Main image

Q&A with Marek Przyborek, Head Sommelier

Main image

Orginially from Poland, sommelier Marek Przyborek has travelled the world, winning national competitions wherever he goes. Settled in New Zealand as Head Sommelier at Huami, he is now preparing to take on the challenge of ASI Best Sommelier of Asia and Oceania. He reveals what led him to leave his homeland and the best kiwi wines to watch.

What inspired you to leave Poland become a sommelier and work in countries such as the UK and New Zealand?

When I heard the word "sommelier" for the first time I didn’t really know what the profession was. In my family we didn’t really drink wine. My application to law school was rejected by just a few points so my decision to start my wine education with a sommelier class in Warsaw was rather practical at the time. But very quickly I fell in love. I met genuine people who inspired me to learn more and taste more. Poland at that time was just starting to drink wine and the sommelier community was really only a handful of people.

Over the years I learnt that one of the biggest forces to push me forward are challenges. First – already working in some of the best restaurants in Warsaw – I graduated in Human Capital Management at Warsaw School of Economics.

After that I moved to Lancashire in North West England to work in Northcote (a restaurant that has held a Michelin Star for over twenty years and has one of the best sommelier teams in the UK). At that stage of my career I needed a proper, formal wine education. After three wonderful years, WSET Level 3 Award in Wines and Court of Master Sommeliers Advanced Certificate, I left for another adventure and ended up in Auckland. At the world’s end!

Why New Zealand? I wanted to learn about wine in a different way, live and work in a winemaking country, and perhaps change my opinion about Sauvignon Blanc! It’s wonderful to touch the soils, see grapes growing and talk to winemakers. Transferring my knowledge into better understanding.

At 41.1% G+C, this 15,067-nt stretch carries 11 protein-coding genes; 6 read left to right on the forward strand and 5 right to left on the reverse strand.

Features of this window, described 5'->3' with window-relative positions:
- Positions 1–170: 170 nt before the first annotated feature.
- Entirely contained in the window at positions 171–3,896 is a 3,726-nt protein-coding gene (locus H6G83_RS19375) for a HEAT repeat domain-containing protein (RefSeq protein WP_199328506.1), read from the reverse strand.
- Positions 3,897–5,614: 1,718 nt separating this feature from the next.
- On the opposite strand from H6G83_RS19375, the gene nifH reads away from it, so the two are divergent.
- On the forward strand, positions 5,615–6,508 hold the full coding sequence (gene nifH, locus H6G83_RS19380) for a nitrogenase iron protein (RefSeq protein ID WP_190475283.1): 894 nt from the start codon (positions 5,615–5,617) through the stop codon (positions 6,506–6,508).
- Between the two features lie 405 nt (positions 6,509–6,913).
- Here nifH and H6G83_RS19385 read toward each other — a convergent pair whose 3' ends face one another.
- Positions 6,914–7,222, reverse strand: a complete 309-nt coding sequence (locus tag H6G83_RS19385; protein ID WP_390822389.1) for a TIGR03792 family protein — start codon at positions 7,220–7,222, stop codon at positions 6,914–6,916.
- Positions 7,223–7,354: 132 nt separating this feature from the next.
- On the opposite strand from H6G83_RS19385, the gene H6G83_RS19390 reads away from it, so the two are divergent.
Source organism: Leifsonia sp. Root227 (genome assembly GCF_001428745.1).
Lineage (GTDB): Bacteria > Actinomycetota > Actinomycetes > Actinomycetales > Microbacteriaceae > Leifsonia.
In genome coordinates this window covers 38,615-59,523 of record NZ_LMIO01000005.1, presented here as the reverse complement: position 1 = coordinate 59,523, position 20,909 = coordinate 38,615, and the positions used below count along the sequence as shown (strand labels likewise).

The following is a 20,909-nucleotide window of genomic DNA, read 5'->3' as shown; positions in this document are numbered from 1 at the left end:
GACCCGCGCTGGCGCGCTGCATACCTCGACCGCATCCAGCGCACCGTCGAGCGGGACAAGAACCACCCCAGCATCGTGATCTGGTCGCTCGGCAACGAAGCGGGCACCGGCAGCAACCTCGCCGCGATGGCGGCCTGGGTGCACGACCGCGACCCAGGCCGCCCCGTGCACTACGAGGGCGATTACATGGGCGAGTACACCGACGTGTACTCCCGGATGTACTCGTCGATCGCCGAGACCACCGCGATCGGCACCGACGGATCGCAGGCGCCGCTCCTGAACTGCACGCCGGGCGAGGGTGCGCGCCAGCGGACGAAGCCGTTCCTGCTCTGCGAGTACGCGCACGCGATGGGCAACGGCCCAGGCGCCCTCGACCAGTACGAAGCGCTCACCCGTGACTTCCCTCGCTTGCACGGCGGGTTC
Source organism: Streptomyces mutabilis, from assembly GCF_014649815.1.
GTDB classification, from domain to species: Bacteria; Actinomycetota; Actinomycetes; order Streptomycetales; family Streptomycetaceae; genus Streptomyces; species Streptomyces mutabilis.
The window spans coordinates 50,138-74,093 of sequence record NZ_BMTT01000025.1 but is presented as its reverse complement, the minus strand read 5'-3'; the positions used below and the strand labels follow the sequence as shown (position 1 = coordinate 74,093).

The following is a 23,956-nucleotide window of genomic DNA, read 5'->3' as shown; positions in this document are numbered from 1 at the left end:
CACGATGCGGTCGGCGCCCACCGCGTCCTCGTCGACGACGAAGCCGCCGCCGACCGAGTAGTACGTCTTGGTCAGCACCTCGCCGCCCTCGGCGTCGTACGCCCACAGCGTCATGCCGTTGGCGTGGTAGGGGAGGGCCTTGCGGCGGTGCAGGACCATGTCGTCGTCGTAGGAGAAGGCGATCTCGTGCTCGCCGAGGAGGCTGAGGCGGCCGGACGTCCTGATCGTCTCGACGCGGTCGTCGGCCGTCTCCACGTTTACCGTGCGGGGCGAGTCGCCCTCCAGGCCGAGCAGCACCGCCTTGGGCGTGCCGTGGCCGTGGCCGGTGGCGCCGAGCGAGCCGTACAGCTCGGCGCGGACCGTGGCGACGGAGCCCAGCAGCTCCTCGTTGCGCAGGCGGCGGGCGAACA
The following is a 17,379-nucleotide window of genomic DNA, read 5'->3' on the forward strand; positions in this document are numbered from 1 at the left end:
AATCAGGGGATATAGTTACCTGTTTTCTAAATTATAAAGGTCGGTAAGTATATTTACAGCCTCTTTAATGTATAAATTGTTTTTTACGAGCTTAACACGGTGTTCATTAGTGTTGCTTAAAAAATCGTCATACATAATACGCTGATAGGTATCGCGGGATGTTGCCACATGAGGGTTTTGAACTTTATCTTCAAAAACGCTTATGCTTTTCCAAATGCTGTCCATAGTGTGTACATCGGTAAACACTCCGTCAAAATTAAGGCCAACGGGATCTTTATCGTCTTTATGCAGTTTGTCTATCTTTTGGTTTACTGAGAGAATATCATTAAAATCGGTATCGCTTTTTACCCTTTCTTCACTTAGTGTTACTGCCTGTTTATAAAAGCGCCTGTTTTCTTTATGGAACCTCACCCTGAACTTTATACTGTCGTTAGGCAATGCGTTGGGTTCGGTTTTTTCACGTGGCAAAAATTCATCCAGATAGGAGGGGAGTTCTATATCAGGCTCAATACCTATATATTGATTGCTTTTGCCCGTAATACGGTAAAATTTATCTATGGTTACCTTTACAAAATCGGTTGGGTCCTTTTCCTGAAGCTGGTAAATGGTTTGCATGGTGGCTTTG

Training the palate in a specific way, using a tasting grid under time pressure and theory help a lot when you take part in sommelier competitions. 


Having completed WSET Level 3 Award in Wines, how does your formal education help you in your role as a sommelier and when competing in competitions?

Formal wine education in my opinion is one of the keys to success as a sommelier. WSET qualifications provide solid knowledge. I really appreciate the Systematic Approach to Wine Tasting – especially when it comes to blind tasting. Training the palate in a specific way, using a tasting grid under time pressure and theory help a lot when you take part in sommelier competitions. The WSET approach is also great when it comes to purchasing and valuating wines for your list. Taking WSET exams also prepares you for dealing with the stress – both on the restaurant floor and in competitions.

When curating the wine list for Huami, what are the most important factors that you consider to provide the perfect offer for your guests?

Huami’s wine list carries quite a particular vision – to showcase New Zealand wines. With my experience from Europe I love to put local wines in the context of the Old World classics. Central Otago Pinot Noir side by side with Burgundy for example. Such a big wine list always shows depth of styles and regions. Bringing some gems like library editions is the fun part of it. And after that it comes to matching the sommelier’s ideas with the various dishes of Chinese cuisine. It’s crucial to understand the needs of your guests (which quite often requires thinking outside of the box) and provide them with the best possible dining experience.

Marek, Polish Best Sommelier 2017 and New Zealand Sommelier of the Year 2018, and his friend Fumi

New Zealand Sauvignon Blanc has become very popular globally. What other New Zealand wines would you recommend the world watch out for and why?

Pinot Noir is an absolute Kiwi classic! I really like the variety of styles of Pinot Gris. In New Zealand you can find traditional method sparkling, light and dry examples quite similar to Italian Pinot Grigio, richer styles made in an Alsatian way… Albariño also performs very well here with plenty of character.

You won Polish Best Sommelier in 2017 and New Zealand Sommelier of the Year in 2018. Are there any other competitions that you would like to conquer or countries you would like to work in?

Currently it’s the ASI Best Sommelier of Asia and Oceania in Kyoto (15th-18th of October). One of the biggest competitions I have had the opportunity to compete in over the last few years.

In terms of new countries to work in? I can’t really think of any in particular, but I am always open for new challenges and adventures!

Follow Marek Przyborek on Twitter here and see his sommelier profile (in polish) here. Interested in becoming a sommelier? Read our guide to see if you got what it takes here.